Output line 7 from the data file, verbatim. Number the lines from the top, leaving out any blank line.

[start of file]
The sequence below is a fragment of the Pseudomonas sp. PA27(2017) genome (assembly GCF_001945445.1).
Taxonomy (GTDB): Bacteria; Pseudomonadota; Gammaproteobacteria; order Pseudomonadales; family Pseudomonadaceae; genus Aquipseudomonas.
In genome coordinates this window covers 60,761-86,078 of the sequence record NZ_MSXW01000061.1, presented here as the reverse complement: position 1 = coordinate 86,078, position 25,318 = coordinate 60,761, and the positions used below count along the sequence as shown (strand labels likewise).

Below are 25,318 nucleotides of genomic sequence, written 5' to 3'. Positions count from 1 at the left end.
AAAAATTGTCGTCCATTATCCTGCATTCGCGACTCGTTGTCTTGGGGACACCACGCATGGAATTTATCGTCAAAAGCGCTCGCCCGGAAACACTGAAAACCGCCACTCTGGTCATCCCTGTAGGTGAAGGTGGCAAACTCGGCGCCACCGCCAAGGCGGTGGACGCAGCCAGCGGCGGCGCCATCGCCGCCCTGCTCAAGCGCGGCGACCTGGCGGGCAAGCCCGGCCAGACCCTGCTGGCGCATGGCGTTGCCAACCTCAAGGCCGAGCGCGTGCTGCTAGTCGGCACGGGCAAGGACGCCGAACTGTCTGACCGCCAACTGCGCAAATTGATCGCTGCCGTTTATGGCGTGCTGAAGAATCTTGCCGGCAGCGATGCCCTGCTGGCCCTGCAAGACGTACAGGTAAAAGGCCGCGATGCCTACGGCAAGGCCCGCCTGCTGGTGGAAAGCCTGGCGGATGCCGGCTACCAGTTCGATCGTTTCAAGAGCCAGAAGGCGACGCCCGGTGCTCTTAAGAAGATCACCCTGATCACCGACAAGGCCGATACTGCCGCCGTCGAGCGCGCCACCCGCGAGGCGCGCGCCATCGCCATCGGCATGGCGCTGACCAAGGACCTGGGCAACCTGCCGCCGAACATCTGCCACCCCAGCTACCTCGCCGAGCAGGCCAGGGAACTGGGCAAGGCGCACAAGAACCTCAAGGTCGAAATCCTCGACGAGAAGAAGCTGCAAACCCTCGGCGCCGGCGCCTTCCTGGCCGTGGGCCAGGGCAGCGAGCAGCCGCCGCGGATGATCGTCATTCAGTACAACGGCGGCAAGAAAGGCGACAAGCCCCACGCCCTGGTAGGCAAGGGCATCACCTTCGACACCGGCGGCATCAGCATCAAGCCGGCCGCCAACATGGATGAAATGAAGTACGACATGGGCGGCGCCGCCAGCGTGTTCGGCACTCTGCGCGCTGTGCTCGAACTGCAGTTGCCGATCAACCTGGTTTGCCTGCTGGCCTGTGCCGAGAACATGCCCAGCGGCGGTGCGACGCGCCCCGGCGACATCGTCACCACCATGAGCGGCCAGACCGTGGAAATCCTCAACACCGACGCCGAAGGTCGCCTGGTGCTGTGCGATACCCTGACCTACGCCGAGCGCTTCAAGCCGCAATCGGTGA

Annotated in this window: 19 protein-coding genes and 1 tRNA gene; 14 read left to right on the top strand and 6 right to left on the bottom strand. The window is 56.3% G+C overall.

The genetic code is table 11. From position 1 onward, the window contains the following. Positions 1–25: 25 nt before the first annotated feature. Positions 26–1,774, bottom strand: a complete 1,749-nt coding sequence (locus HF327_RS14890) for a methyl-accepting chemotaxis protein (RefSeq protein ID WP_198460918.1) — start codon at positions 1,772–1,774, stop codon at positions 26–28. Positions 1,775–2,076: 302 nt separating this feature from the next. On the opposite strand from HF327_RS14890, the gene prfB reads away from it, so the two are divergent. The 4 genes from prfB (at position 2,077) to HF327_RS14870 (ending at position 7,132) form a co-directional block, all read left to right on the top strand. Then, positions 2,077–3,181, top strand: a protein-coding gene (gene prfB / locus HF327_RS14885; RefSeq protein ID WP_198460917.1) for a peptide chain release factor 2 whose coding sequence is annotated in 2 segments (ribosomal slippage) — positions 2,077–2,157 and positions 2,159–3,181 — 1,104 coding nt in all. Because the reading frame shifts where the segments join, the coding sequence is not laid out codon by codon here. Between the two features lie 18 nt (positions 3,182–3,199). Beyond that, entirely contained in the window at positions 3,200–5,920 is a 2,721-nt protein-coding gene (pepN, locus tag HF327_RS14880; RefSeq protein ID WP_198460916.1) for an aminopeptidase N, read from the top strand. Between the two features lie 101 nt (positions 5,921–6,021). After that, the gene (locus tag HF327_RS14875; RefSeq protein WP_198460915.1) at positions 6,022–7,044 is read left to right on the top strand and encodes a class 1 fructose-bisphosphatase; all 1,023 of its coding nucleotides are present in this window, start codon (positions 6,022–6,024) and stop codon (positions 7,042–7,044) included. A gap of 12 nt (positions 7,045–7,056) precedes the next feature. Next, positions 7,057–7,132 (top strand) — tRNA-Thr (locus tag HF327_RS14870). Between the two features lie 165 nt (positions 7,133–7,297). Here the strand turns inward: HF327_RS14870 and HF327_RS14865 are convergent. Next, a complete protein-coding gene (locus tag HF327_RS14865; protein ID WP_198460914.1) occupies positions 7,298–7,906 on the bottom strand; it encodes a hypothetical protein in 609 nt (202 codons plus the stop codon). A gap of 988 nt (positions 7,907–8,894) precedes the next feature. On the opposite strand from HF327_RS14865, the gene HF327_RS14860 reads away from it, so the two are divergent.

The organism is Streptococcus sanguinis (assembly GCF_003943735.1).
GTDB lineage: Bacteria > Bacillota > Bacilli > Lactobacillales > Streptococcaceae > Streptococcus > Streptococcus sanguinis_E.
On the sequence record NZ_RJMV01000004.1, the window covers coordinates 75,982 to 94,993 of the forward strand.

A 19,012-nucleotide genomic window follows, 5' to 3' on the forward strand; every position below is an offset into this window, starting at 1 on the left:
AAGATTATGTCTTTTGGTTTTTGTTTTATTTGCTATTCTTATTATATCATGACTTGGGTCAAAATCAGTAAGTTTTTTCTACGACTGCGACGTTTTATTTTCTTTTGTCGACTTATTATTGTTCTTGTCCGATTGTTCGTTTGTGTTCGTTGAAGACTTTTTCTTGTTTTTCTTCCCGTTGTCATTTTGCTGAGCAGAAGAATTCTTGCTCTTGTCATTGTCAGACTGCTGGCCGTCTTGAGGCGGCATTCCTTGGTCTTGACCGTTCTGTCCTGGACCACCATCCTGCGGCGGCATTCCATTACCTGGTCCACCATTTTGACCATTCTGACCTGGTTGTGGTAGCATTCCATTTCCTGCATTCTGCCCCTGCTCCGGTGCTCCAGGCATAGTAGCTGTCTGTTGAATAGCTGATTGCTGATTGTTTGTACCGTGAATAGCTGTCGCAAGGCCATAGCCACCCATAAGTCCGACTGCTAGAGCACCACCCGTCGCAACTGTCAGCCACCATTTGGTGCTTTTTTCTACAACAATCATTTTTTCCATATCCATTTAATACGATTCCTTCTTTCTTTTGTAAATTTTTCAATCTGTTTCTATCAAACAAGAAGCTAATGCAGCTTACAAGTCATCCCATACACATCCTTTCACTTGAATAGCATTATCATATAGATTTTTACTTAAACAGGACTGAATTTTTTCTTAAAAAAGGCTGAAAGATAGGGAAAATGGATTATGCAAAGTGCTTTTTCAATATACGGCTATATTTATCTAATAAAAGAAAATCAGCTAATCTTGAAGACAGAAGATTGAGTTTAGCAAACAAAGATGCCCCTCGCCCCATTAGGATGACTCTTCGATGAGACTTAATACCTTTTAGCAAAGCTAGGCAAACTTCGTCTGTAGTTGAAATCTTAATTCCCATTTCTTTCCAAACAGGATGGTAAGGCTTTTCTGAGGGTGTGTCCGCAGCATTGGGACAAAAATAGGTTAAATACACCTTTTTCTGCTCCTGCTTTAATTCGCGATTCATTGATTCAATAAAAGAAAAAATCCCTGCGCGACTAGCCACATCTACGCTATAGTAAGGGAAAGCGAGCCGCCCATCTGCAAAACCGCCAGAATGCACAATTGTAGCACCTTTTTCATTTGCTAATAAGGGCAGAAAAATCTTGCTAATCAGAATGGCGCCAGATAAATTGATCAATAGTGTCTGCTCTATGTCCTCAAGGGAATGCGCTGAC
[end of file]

The genetic code is table 11. From position 1 onward, the window contains the following. Positions 1–25: 25 nt before the first annotated feature. Positions 26–1,774, bottom strand: a complete 1,749-nt coding sequence (locus HF327_RS14890) for a methyl-accepting chemotaxis protein (RefSeq protein ID WP_198460918.1) — start codon at positions 1,772–1,774, stop codon at positions 26–28. Positions 1,775–2,076: 302 nt separating this feature from the next. On the opposite strand from HF327_RS14890, the gene prfB reads away from it, so the two are divergent. The 4 genes from prfB (at position 2,077) to HF327_RS14870 (ending at position 7,132) form a co-directional block, all read left to right on the top strand. Then, positions 2,077–3,181, top strand: a protein-coding gene (gene prfB / locus HF327_RS14885; RefSeq protein ID WP_198460917.1) for a peptide chain release factor 2 whose coding sequence is annotated in 2 segments (ribosomal slippage) — positions 2,077–2,157 and positions 2,159–3,181 — 1,104 coding nt in all. Because the reading frame shifts where the segments join, the coding sequence is not laid out codon by codon here. Between the two features lie 18 nt (positions 3,182–3,199). Beyond that, entirely contained in the window at positions 3,200–5,920 is a 2,721-nt protein-coding gene (pepN, locus tag HF327_RS14880; RefSeq protein ID WP_198460916.1) for an aminopeptidase N, read from the top strand. Between the two features lie 101 nt (positions 5,921–6,021). After that, the gene (locus tag HF327_RS14875; RefSeq protein WP_198460915.1) at positions 6,022–7,044 is read left to right on the top strand and encodes a class 1 fructose-bisphosphatase; all 1,023 of its coding nucleotides are present in this window, start codon (positions 6,022–6,024) and stop codon (positions 7,042–7,044) included. A gap of 12 nt (positions 7,045–7,056) precedes the next feature. Next, positions 7,057–7,132 (top strand) — tRNA-Thr (locus tag HF327_RS14870). Between the two features lie 165 nt (positions 7,133–7,297). Here the strand turns inward: HF327_RS14870 and HF327_RS14865 are convergent. Next, a complete protein-coding gene (locus tag HF327_RS14865; protein ID WP_198460914.1) occupies positions 7,298–7,906 on the bottom strand; it encodes a hypothetical protein in 609 nt (202 codons plus the stop codon). A gap of 988 nt (positions 7,907–8,894) precedes the next feature. On the opposite strand from HF327_RS14865, the gene HF327_RS14860 reads away from it, so the two are divergent.